It is education that will transform East Berbice-Corentyne. This is a vast region, a blessed region; over 36,000 square kilometres. This region is bigger than Belgium, bigger than Belize. It is three times the size of Jamaica; it is five times the size of Trinidad and Tobago. This region is rich in resources but it has not been able to convert its potential into economic prosperity for the last hundred years. The present generation must reverse this situation. It is up to you. Do no rely on the alumni. You are the future, not them. The region, given its diverse landscape, its coastal plain, its rainforests, its savannahs and wetlands, some of which I’m sure many of you have never explored. This region has borders with two countries, with Suriname and Brazil and I hope that someday you all can go to the southernmost tip of Guyana, the Kutari, and tell the other people that it belongs to us. (Laughter.) You know who I mean.
This region is also a cosmopolitan region. It comprises large populations of African, Amerindian and East Indian people and smaller but still significant populations of European, Chinese and Portuguese…. So this region is renowned for its human resources and, as you know, it has produced some of the nation’s finest sports personalities as you saw on the stage just now.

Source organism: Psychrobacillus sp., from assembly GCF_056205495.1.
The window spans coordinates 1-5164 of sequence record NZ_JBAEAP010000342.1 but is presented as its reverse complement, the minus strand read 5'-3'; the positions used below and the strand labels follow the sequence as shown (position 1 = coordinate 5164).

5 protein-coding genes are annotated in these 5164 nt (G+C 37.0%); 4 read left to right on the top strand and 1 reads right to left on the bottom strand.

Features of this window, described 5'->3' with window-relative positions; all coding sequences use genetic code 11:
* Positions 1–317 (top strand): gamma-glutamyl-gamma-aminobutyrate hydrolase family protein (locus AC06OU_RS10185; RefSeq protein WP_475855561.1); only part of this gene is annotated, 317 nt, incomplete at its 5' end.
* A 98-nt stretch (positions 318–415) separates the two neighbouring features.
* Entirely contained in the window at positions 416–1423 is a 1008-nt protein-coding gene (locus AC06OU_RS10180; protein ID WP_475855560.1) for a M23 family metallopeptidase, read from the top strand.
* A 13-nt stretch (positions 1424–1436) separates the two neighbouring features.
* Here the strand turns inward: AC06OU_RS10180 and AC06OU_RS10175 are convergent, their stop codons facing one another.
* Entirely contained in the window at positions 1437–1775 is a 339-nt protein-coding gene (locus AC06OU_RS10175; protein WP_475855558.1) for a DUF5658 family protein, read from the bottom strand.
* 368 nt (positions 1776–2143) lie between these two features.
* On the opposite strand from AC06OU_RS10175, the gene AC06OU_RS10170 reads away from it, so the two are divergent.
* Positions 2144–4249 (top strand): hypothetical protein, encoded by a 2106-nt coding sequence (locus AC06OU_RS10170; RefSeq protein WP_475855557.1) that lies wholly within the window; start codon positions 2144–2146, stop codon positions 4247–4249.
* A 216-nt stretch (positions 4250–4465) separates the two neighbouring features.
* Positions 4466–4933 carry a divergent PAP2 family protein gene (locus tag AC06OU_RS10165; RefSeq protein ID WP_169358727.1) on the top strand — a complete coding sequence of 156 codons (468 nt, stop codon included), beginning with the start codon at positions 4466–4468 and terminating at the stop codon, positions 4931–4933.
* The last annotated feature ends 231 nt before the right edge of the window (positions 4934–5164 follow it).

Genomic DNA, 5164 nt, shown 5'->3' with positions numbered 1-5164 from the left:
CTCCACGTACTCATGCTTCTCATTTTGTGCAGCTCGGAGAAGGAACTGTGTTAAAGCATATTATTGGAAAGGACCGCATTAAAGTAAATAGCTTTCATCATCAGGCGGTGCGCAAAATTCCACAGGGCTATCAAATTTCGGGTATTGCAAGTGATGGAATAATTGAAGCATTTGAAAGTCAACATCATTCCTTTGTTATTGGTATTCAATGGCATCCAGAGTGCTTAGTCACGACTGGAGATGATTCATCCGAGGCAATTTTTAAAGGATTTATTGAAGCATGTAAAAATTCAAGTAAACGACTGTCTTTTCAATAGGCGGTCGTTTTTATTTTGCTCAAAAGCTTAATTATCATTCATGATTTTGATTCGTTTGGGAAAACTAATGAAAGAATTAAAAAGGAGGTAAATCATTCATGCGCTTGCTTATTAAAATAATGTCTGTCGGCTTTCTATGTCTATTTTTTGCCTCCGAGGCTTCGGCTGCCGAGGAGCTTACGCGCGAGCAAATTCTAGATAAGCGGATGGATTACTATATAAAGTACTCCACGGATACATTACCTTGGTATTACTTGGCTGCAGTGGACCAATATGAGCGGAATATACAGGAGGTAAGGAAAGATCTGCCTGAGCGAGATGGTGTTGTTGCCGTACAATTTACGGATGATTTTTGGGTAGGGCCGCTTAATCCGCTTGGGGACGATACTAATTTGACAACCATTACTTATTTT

Students, this is your day. This centenary must set the stage for perpetuating the traditions which have long been associated with BHS’s golden years. Those golden years are not a matter for nostalgia and memory and reminiscences. They must be relived constantly and taken into the future. BHS must continue the process of transformation, which kept it relevant, which kept it resilient and which kept it responsive to the needs of this changing region and our changing times.
You students are the heirs of one hundred years of BHS traditions, values and standards. I urge you to educate yourselves about the school’s traditions and to emulate the successes of the scholars who have passed through these doors. I urge you to embrace the new information technology and I commit myself, once I am advised by your headmistress, to continue to augment your IT resources as the years go by. (Applause.) Not weeks or months. I urge that by your ardour, your behaviour and your demeanour, you continue to declare to the nation that you are students of a school with an excellent scholastic tradition, with a solid moral foundation.
I urge the present generation to embrace the standards and values which have brought acclaim to the BHS over the past hundred years. I congratulate the administrators, teachers, staff and students and the alumni of the Berbice High School on this centenary. May God bless all of you and carpe diem.

Leave a Comment